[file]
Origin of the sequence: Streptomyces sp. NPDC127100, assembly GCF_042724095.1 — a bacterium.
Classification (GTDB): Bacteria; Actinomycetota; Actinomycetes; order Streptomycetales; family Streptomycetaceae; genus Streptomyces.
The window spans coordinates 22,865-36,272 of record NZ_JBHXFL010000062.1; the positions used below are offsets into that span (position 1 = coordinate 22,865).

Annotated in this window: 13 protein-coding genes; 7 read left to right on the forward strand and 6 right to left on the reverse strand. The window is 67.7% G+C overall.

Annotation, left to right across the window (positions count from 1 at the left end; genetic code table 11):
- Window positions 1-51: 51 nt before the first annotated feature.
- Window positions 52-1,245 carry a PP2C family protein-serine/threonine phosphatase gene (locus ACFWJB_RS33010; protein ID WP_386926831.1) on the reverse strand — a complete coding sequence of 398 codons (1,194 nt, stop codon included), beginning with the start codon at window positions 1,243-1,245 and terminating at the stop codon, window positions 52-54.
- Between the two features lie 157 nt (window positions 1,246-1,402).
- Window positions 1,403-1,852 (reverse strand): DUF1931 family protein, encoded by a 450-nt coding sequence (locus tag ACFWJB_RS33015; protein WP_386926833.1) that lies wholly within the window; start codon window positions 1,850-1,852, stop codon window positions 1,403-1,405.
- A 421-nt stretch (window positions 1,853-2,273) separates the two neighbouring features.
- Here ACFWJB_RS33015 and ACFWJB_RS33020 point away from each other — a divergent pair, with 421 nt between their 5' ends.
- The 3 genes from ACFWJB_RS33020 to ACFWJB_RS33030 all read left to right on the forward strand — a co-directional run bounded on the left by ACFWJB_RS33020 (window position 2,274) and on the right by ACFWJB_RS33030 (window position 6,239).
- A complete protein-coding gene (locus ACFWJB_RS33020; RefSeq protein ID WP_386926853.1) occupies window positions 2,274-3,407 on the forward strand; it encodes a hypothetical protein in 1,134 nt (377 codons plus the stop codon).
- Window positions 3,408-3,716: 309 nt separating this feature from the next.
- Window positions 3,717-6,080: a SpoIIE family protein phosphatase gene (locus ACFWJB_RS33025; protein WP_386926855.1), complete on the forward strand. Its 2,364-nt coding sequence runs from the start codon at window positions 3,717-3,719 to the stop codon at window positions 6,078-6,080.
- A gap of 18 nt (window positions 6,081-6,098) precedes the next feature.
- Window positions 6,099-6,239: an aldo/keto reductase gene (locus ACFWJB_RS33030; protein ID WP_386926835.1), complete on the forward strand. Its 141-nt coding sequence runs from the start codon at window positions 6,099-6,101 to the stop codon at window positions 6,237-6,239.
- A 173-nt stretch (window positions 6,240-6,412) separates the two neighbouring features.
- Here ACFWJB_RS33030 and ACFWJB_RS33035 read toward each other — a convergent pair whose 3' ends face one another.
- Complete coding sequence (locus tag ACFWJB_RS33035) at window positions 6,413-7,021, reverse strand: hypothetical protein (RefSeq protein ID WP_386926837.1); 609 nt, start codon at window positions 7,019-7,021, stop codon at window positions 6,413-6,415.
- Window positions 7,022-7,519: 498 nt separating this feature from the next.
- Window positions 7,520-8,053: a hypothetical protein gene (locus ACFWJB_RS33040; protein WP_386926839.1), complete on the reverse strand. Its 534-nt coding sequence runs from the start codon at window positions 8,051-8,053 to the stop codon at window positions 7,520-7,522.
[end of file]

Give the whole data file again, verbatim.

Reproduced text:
Origin of the sequence: Streptomyces sp. NPDC127100, assembly GCF_042724095.1 — a bacterium.
Classification (GTDB): Bacteria; Actinomycetota; Actinomycetes; order Streptomycetales; family Streptomycetaceae; genus Streptomyces.
The window spans coordinates 22,865-36,272 of record NZ_JBHXFL010000062.1; the positions used below are offsets into that span (position 1 = coordinate 22,865).

Annotated in this window: 13 protein-coding genes; 7 read left to right on the forward strand and 6 right to left on the reverse strand. The window is 67.7% G+C overall.

Annotation, left to right across the window (positions count from 1 at the left end; genetic code table 11):
- Window positions 1-51: 51 nt before the first annotated feature.
- Window positions 52-1,245 carry a PP2C family protein-serine/threonine phosphatase gene (locus ACFWJB_RS33010; protein ID WP_386926831.1) on the reverse strand — a complete coding sequence of 398 codons (1,194 nt, stop codon included), beginning with the start codon at window positions 1,243-1,245 and terminating at the stop codon, window positions 52-54.
- Between the two features lie 157 nt (window positions 1,246-1,402).
- Window positions 1,403-1,852 (reverse strand): DUF1931 family protein, encoded by a 450-nt coding sequence (locus tag ACFWJB_RS33015; protein WP_386926833.1) that lies wholly within the window; start codon window positions 1,850-1,852, stop codon window positions 1,403-1,405.
- A 421-nt stretch (window positions 1,853-2,273) separates the two neighbouring features.
- Here ACFWJB_RS33015 and ACFWJB_RS33020 point away from each other — a divergent pair, with 421 nt between their 5' ends.
- The 3 genes from ACFWJB_RS33020 to ACFWJB_RS33030 all read left to right on the forward strand — a co-directional run bounded on the left by ACFWJB_RS33020 (window position 2,274) and on the right by ACFWJB_RS33030 (window position 6,239).
- A complete protein-coding gene (locus ACFWJB_RS33020; RefSeq protein ID WP_386926853.1) occupies window positions 2,274-3,407 on the forward strand; it encodes a hypothetical protein in 1,134 nt (377 codons plus the stop codon).
- Window positions 3,408-3,716: 309 nt separating this feature from the next.
- Window positions 3,717-6,080: a SpoIIE family protein phosphatase gene (locus ACFWJB_RS33025; protein WP_386926855.1), complete on the forward strand. Its 2,364-nt coding sequence runs from the start codon at window positions 3,717-3,719 to the stop codon at window positions 6,078-6,080.
- A gap of 18 nt (window positions 6,081-6,098) precedes the next feature.
- Window positions 6,099-6,239: an aldo/keto reductase gene (locus ACFWJB_RS33030; protein ID WP_386926835.1), complete on the forward strand. Its 141-nt coding sequence runs from the start codon at window positions 6,099-6,101 to the stop codon at window positions 6,237-6,239.
- A 173-nt stretch (window positions 6,240-6,412) separates the two neighbouring features.
- Here ACFWJB_RS33030 and ACFWJB_RS33035 read toward each other — a convergent pair whose 3' ends face one another.
- Complete coding sequence (locus tag ACFWJB_RS33035) at window positions 6,413-7,021, reverse strand: hypothetical protein (RefSeq protein ID WP_386926837.1); 609 nt, start codon at window positions 7,019-7,021, stop codon at window positions 6,413-6,415.
- Window positions 7,022-7,519: 498 nt separating this feature from the next.
- Window positions 7,520-8,053: a hypothetical protein gene (locus ACFWJB_RS33040; protein WP_386926839.1), complete on the reverse strand. Its 534-nt coding sequence runs from the start codon at window positions 8,051-8,053 to the stop codon at window positions 7,520-7,522.